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March 11, 2019

Transgenders share painful stories of their lives

Lahore

March 11, 2019

Islamabad: Majority of the transgender community members support their families throughout their lives but their families never show up to even take responsibility of their dead bodies.

Many such painful realities were shared at an event organised by Dareecha, a civil society organisations working on health conditions, health restoration and social welfare of transgender community of Rawalpindi and Islamabad.

The representatives of transgender community talked about their life experiences and success stories at the event, an advocacy training session for media persons aimed at training them on gender sensitive reporting and creating awareness on recently passed and approved "Transgender Persons (Protection of Rights) Act, 2018.

While sharing their success stories, the community representatives talked about the mindset that created hurdles in their way of progress while also appreciating those who supported them in their journey.

“The most difficult part is convincing families and face the society that is not ready to accept us as equal citizens,” said Khursand Bayar, a transgender activist from Lahore. “Interestingly, when a woman starts copying a man, she is appreciated and stays acceptable for the family and the society but if a man starts behaving like a woman, he is rejected and abandoned by the family and the society,” she pointed out.

Khursand though believes that things are changing and improving. “There was a time when transgender community was afraid of going to police station but now police is afraid of us. If we take any case to police station, they listen to us and tend to solve the issue. It is the power of media that has made them change their attitude towards us,” she said.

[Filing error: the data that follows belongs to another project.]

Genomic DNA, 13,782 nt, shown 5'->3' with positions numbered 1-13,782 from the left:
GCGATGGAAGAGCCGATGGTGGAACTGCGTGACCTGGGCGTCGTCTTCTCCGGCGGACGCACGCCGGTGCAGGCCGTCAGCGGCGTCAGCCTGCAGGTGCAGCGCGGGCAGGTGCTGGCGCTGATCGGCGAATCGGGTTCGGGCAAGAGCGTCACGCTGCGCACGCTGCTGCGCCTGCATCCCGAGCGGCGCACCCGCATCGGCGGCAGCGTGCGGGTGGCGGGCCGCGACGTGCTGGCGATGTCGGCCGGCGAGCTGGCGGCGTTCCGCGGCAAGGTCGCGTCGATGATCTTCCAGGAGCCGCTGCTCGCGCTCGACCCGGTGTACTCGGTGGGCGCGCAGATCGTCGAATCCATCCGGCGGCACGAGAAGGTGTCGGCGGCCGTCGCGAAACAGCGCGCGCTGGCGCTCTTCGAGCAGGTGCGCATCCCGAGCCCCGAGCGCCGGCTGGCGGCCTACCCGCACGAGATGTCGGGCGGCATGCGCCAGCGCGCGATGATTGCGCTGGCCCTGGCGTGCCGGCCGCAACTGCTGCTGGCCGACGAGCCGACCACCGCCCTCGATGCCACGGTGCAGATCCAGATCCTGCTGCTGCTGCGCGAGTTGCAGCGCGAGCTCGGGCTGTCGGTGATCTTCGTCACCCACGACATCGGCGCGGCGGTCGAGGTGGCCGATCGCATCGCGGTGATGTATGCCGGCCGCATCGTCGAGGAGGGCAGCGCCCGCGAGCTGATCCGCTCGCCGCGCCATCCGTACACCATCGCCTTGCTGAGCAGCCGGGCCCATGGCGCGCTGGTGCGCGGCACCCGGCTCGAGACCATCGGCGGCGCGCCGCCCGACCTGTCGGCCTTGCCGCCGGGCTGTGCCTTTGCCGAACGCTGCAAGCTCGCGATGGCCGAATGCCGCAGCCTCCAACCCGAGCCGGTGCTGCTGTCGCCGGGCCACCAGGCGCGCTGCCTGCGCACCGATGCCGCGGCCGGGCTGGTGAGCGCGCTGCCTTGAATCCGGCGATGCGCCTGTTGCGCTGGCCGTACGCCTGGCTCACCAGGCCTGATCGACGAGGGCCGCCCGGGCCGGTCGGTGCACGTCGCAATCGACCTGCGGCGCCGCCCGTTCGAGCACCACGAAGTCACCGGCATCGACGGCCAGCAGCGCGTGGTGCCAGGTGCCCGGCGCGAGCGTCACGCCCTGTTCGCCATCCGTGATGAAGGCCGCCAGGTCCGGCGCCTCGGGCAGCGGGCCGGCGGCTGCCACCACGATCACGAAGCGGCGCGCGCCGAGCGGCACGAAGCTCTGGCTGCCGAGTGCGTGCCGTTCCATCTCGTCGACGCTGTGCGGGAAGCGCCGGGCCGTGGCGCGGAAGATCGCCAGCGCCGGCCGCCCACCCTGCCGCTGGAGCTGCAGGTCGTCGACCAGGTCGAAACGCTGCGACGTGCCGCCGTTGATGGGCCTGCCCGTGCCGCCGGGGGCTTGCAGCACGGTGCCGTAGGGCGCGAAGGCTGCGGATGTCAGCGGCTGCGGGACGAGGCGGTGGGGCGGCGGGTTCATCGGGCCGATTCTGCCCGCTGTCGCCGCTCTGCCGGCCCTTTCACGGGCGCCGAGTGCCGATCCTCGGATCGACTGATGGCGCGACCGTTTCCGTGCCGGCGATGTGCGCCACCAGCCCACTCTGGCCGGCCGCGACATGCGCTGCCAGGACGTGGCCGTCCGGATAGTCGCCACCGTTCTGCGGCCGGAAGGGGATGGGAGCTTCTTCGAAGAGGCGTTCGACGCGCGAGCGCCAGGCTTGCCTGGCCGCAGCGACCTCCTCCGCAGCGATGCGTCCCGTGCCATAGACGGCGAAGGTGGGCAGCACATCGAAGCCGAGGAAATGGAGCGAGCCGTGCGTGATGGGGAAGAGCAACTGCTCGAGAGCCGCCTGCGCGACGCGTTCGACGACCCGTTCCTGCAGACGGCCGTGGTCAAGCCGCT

Neeli Rana, a transgender activist from Lahore shared the story of her teacher, Khalida, who lived with a simple wish of having her identity card. “She was not able to open her bank account without her identity card and whatever money she used to collect, it was stolen by people around her. She tried all possible ways but died without having her identity card,” said Neeli who has launched an organisation with the name ‘Rooh-e-Kahlida’ and plans to facilitate her community in making their identity cards.

Pakistan’s first transgender model Kami Sid said that in start, her family opposed her going to modelling professions as they didn’t want the world to know about her gender. “But when my sisters convinced my mother, she started defending me before the family.” Kami said that being a transgender gave her an identity and fame in the fashion industry.

President Dareehca’s Board Raza Haider said that Pakistan now has one of the strongest legislation on transgender community in the world that is appreciated at all forums on the global level. “The real challenge is to implement the law which would require collaborative efforts from all stakeholders. Pakistan's parliament passed a landmark bill on May, 2018 that gives the country's transgender citizens fundamental rights. The Act allows people to choose their gender and to have that identity recognized on official documents, including national IDs, passports and driver's licenses. The bill prohibits discrimination in schools, at work, on public modes of transit and while receiving medical care.

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